If the world's top-circulated fashion magazine wants to laud the German actress' sense of style this year, they should've picked something more fashion-forward that celebrates the differences between men and women, rather than blurring the line between them.

Thursday, December 18, 2008

The winds of change in Washington?

What women need: a female politician who dabs on lipstick before kicking ass in a debate on foreign policy.

Right now, most female politicians chop their hair short and pull on dark suits, in an attempt to fit in with all the boys on Capitol Hill. Rather, we need a woman who doesn't care that magazine will write about her Versace handbag and yet manages to be forceful and intelligent without coming across as arrogant or bitchy.

We got a lot of forcefulness from Hillary Clinton, though she traded the pink and purple pant suits for more neutral colors later in the campaign, and she had to work against the reputation of having a wealthy, well-connected family and a husband who can't keep his mouth (or his fly) shut.

We got a lot of nice designer clothes out of Sarah Palin, but she lacked the tact to realize the ridiculousness of a shout-out to friends during a presidential debate. The wink only made the gesture, and her campaign, more absurd.

With Caroline Kennedy seeking Hillary's Senate position, I have to wonder: would it make any difference to put a female back in that seat?

After all, black suits are the only thing she's been wearing, and she looks just like the rest of 'em.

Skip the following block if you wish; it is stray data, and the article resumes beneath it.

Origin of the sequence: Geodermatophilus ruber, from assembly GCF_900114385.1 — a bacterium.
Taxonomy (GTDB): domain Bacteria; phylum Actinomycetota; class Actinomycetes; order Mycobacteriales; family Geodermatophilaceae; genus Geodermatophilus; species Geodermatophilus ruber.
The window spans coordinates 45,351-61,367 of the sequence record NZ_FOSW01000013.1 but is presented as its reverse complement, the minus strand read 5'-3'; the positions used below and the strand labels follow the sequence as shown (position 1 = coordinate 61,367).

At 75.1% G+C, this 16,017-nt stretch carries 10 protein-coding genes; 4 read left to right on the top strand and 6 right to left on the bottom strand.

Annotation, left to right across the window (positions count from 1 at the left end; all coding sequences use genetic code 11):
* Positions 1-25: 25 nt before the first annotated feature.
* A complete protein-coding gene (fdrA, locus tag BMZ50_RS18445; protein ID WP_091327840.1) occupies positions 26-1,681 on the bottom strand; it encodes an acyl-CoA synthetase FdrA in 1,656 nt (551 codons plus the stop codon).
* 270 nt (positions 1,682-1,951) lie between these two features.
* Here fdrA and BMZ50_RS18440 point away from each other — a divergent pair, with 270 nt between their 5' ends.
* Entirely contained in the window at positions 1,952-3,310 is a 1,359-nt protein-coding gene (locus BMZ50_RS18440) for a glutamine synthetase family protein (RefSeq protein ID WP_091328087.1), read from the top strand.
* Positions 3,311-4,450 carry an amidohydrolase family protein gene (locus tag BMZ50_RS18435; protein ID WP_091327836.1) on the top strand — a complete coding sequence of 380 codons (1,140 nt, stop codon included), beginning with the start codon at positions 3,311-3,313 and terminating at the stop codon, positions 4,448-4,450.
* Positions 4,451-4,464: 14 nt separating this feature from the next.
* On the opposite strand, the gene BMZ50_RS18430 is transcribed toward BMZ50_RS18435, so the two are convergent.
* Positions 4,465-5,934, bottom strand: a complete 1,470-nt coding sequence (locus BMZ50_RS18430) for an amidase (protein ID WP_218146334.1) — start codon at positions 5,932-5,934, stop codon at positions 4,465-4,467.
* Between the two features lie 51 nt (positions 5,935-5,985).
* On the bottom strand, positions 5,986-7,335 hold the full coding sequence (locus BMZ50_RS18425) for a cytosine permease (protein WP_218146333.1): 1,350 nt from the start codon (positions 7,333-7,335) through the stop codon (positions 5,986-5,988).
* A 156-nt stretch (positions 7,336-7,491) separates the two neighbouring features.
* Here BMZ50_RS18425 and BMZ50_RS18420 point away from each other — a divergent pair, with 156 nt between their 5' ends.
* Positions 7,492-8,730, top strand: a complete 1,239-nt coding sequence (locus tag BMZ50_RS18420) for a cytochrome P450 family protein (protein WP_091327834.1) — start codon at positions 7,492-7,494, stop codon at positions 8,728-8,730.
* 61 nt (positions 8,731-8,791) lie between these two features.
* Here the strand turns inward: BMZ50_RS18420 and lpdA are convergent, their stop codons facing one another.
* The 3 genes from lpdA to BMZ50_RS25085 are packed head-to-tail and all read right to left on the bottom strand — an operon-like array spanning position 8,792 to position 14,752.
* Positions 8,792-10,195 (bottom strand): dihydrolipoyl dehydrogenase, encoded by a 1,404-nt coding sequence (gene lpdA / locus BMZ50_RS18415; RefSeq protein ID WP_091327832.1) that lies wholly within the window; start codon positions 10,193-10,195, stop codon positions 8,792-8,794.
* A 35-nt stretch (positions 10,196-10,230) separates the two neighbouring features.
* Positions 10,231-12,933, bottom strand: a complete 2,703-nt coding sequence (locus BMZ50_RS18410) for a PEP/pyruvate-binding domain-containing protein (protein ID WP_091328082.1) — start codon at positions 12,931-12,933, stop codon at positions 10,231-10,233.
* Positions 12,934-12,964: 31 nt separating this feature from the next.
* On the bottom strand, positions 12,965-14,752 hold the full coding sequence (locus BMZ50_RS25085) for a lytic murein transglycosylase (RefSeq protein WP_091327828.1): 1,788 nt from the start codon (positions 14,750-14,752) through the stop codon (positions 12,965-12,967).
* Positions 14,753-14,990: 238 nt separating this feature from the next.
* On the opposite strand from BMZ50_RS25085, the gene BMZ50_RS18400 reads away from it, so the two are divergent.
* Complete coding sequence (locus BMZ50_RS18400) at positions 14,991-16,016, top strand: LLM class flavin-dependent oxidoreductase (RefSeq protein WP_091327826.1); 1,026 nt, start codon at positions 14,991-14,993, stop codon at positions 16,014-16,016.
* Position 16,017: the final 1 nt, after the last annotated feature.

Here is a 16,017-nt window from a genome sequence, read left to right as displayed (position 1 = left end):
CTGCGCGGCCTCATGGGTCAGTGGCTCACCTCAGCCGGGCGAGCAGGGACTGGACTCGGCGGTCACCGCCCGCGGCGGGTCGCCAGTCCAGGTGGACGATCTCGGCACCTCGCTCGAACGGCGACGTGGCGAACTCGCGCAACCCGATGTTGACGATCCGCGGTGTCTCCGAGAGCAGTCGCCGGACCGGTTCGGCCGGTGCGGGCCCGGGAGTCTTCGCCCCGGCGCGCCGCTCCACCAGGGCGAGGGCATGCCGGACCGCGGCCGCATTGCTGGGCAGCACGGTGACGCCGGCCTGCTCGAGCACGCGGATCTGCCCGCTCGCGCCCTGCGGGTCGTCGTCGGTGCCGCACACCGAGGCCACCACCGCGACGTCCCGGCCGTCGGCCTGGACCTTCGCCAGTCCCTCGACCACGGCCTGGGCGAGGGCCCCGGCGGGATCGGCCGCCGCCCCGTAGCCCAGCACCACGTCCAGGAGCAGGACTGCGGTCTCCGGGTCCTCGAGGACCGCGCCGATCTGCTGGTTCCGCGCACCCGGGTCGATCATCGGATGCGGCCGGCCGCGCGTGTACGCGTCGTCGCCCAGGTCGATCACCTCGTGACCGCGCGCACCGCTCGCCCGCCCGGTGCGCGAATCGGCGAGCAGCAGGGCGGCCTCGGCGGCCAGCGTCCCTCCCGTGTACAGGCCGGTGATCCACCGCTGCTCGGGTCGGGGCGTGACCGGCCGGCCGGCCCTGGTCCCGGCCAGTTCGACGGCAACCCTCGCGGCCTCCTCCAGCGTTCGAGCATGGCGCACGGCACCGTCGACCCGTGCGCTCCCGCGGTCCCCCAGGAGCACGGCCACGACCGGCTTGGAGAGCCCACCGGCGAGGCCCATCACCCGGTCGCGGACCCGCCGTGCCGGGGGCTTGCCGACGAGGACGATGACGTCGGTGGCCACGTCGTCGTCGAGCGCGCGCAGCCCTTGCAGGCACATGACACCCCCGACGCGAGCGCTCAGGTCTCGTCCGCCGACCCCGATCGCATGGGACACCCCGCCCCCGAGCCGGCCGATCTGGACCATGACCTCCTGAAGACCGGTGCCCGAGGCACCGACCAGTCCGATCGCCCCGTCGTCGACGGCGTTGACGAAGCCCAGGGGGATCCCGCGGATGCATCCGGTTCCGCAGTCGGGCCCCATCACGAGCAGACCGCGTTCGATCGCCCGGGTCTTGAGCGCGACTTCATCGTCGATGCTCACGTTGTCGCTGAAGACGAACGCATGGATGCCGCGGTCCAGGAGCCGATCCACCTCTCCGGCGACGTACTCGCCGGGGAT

Wednesday, December 17, 2008

The Naughty List

The holiday season is always puctured by lists of the year's worst dressed people. In January,
the infamous Mr. Blackwell releases his picks of tasteless clothes, but already Time magazine has described this dress worn by Vogue editor Anna Wintour as "sense of style gone straight to hell" and picked it as "the worst fashion faux paus of the year."

Time magazine didn't consider that Ms. Wintour wore the dress to a Costume Institute party celebrating superheroes and fantasy, or that the white dress has more artful construction than the list's other outfits, including Britney Spears in ripped fishnets, a man's dress shirt, and (what appears to be) no pants.

Unfairly, Time decided to rip a cheap shot at Wintour, who is so well-known in the fashion world that runway shows don't start until she arrives, and took the opportunity to point out the one less than flattering dress the fashion editor donned all year. Besides, what's so wrong with taking a chance and trying something new once in a while anyway?

Thursday, December 11, 2008

Not That Innocent

Like the spinx, Britney Spears is trying to rise from the ashes.

The pop singer released a new album called Circus last week, with a cover reminiscient of the old school Britney. She looks pretty and poses suggestively, yet she doesn't look slutty, and the background colors also exude feminity and innocence.

It's a far cry from the tight outfit and falling-out breasts that we would've expected from the party girl who got married on a whim in Las Vegas. But since those days, Britney has also suffered a tumultuous relationship, a baby, and a string of bad P.R. innocents, which produced some nasty headlines.

Certainly, people rolled their eyes at her kissing Madonna and shaving her head, but Britney never faded from the spotlight, and millions of people are still buying her music, with Circus hitting no. 1 on the charts this week.

But her outfit on the album cover suggests she doesn't want to be known as a wild child, but rather as the former Mouseketeer in the naughty schoolgirl uniform that teenagers fell in love with.